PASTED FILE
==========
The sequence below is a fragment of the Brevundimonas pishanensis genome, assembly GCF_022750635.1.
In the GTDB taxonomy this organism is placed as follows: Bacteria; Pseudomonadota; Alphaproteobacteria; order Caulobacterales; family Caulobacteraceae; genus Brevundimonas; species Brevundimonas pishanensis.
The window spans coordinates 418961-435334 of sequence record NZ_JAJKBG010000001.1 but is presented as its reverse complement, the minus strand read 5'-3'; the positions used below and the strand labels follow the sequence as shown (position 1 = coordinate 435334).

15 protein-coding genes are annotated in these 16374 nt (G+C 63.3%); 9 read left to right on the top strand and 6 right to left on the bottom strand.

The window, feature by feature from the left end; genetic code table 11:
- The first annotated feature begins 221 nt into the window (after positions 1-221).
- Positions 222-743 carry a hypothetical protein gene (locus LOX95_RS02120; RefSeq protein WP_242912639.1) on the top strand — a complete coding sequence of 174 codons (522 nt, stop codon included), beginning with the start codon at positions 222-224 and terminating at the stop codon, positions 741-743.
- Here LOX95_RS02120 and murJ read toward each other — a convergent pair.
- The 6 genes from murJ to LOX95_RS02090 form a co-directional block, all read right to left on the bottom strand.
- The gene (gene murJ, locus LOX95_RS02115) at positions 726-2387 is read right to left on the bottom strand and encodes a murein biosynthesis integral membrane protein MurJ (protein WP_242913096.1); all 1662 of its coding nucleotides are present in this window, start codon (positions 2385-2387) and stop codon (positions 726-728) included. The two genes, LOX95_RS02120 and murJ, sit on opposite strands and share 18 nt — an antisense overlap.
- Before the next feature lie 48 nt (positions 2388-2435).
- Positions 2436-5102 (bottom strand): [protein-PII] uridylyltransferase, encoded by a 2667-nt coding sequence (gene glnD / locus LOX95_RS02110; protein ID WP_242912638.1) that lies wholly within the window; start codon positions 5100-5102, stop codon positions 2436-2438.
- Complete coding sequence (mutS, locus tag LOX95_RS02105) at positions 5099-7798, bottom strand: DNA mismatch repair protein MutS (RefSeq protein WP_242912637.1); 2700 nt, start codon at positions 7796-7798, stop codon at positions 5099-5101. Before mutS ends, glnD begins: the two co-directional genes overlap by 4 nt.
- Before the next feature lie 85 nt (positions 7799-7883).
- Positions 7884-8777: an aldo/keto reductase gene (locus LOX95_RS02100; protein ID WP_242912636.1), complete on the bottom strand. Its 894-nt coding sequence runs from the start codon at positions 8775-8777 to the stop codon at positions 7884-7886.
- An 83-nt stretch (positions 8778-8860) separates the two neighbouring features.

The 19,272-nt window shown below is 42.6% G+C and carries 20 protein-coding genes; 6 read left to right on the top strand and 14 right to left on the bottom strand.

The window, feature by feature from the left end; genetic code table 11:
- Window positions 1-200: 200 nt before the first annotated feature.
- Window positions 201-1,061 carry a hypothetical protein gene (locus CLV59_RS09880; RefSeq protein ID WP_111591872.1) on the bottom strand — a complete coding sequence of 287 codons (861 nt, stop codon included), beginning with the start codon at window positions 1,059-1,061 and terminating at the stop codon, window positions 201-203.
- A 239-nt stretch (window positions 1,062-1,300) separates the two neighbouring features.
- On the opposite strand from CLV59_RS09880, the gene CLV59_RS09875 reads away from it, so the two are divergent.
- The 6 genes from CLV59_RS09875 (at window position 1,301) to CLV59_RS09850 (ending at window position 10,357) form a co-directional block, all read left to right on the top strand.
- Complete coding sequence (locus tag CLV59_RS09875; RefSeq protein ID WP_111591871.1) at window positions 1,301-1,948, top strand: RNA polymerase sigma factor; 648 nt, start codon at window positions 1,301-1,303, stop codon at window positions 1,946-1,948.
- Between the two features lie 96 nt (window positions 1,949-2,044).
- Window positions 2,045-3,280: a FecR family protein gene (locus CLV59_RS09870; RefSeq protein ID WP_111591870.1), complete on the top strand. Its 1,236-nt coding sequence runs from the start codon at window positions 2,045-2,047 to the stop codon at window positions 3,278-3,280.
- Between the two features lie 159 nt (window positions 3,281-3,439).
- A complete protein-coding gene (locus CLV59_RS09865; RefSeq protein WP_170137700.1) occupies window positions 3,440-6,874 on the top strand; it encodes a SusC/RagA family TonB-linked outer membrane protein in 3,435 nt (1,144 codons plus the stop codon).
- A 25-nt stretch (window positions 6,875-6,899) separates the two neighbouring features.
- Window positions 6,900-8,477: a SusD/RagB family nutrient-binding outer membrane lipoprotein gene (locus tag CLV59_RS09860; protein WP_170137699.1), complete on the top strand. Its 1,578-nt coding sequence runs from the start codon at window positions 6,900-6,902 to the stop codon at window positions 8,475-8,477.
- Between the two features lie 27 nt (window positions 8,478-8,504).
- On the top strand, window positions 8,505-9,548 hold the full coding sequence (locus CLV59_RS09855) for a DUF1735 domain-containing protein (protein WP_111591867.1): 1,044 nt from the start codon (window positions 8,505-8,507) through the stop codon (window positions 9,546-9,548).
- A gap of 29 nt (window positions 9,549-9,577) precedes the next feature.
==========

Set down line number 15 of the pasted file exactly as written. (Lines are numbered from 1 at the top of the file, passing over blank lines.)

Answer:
- Positions 7884-8777: an aldo/keto reductase gene (locus LOX95_RS02100; protein ID WP_242912636.1), complete on the bottom strand. Its 894-nt coding sequence runs from the start codon at positions 8775-8777 to the stop codon at positions 7884-7886.